Watch out for State Debt Defaults


A little-watched issue that is starting to become a big problem is that of state debt.  States for years have acquiesced to public union demands for more lavish pensions.  For a politician this is an easy sell because he will be long gone before the bills are due.  Sure, you can retire after 20 years and draw a pension as large as your salary or higher.  Sure, you can spike your payout by working triple overtime during your last few years.

One effect of the financial crisis in the reduction in state revenues.  This, combined with the pension burdens which are causing greater and greater outlays of state funds to go to personnel costs, is causing many states to go to the brink of insolvency.  California, Illinois, and Nevada are already in dire straights and would have defaulted or faced serious cuts in services if it weren’t for Federal Assistance under the Build America Bonds program.   Many states are underfunding pension plans and issuing debt to meet daily expenses.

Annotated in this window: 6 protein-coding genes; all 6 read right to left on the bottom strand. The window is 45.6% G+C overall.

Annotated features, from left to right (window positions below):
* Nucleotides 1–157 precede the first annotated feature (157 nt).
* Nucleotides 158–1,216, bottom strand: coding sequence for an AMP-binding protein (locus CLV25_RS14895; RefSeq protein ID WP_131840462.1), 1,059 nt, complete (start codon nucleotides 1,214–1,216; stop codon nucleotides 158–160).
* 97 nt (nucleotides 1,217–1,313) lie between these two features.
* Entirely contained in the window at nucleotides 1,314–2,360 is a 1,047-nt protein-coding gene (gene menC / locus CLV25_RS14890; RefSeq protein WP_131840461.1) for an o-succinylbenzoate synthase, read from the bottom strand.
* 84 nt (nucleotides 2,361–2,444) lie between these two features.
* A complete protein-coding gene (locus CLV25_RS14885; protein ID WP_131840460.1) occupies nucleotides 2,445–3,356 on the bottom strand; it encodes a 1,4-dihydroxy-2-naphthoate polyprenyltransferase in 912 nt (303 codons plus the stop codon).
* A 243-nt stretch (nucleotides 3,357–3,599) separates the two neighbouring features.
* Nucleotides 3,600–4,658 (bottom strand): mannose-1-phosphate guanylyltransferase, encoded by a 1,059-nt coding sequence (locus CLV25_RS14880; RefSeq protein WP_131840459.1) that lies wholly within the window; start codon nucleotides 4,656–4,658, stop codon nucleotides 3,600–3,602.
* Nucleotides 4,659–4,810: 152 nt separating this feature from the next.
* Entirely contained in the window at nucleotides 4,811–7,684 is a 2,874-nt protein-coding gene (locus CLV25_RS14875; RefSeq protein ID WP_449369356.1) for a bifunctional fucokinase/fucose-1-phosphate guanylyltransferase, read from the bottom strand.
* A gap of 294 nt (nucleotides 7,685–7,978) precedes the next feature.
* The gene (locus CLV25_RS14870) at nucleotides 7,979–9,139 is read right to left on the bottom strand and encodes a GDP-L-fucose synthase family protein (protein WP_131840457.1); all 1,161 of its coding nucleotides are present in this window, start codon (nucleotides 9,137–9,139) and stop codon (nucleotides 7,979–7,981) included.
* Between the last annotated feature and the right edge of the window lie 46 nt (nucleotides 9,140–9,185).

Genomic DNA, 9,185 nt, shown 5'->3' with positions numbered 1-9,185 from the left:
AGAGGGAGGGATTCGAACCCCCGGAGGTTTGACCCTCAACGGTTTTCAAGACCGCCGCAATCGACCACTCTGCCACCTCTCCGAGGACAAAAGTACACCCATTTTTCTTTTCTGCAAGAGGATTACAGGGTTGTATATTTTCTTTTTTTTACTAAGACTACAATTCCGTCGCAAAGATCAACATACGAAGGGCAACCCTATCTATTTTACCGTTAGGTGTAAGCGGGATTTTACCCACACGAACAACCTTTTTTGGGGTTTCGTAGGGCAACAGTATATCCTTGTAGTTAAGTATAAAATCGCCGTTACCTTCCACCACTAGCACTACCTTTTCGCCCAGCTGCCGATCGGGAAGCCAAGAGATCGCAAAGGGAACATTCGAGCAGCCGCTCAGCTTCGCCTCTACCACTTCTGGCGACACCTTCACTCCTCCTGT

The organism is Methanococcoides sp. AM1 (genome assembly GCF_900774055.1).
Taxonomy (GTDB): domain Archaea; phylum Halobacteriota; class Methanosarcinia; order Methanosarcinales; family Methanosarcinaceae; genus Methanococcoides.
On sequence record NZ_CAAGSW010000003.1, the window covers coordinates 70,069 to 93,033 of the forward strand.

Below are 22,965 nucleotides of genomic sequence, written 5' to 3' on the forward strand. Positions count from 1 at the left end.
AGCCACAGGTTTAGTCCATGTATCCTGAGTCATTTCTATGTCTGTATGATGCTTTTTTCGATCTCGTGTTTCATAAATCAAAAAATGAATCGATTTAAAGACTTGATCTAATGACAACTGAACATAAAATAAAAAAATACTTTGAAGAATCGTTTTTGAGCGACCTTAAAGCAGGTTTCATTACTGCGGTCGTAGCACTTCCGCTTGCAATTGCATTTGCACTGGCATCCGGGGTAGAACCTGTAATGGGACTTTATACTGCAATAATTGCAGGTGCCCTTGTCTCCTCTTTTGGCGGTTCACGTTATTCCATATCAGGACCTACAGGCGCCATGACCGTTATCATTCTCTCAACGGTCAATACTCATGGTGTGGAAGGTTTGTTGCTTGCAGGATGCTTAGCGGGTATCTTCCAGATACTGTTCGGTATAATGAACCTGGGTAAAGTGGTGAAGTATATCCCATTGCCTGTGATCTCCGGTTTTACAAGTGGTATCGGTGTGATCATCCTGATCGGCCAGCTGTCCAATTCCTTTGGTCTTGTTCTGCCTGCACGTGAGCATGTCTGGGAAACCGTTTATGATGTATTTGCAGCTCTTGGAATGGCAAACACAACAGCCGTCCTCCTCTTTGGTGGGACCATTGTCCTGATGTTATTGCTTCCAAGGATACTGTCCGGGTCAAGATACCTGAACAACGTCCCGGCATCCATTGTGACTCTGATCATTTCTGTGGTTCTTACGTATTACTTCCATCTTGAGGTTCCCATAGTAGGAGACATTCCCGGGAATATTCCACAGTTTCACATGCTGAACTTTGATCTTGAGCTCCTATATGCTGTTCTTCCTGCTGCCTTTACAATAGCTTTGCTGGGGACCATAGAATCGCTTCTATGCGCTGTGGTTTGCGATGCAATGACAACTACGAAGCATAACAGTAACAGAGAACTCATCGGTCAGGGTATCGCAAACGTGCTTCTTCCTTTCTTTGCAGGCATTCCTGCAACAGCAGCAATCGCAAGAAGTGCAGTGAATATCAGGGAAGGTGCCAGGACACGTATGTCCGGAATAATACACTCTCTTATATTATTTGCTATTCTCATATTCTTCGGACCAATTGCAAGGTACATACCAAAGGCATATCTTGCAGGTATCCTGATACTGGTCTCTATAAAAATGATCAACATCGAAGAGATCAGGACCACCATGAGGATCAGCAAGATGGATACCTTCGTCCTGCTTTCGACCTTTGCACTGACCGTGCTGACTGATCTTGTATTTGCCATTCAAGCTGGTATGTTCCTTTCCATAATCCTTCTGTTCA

Eventually these states will run out of the ability to issue bonds and/or the requirement to fund public pension plans becomes too great, at which points defaults may become likely.  A federal bail-out may be necessary, but this won’t sit well with states that have been fiscally conservative.  This could be the next big financial crisis.  Be cautious around “safe” municipal bonds.

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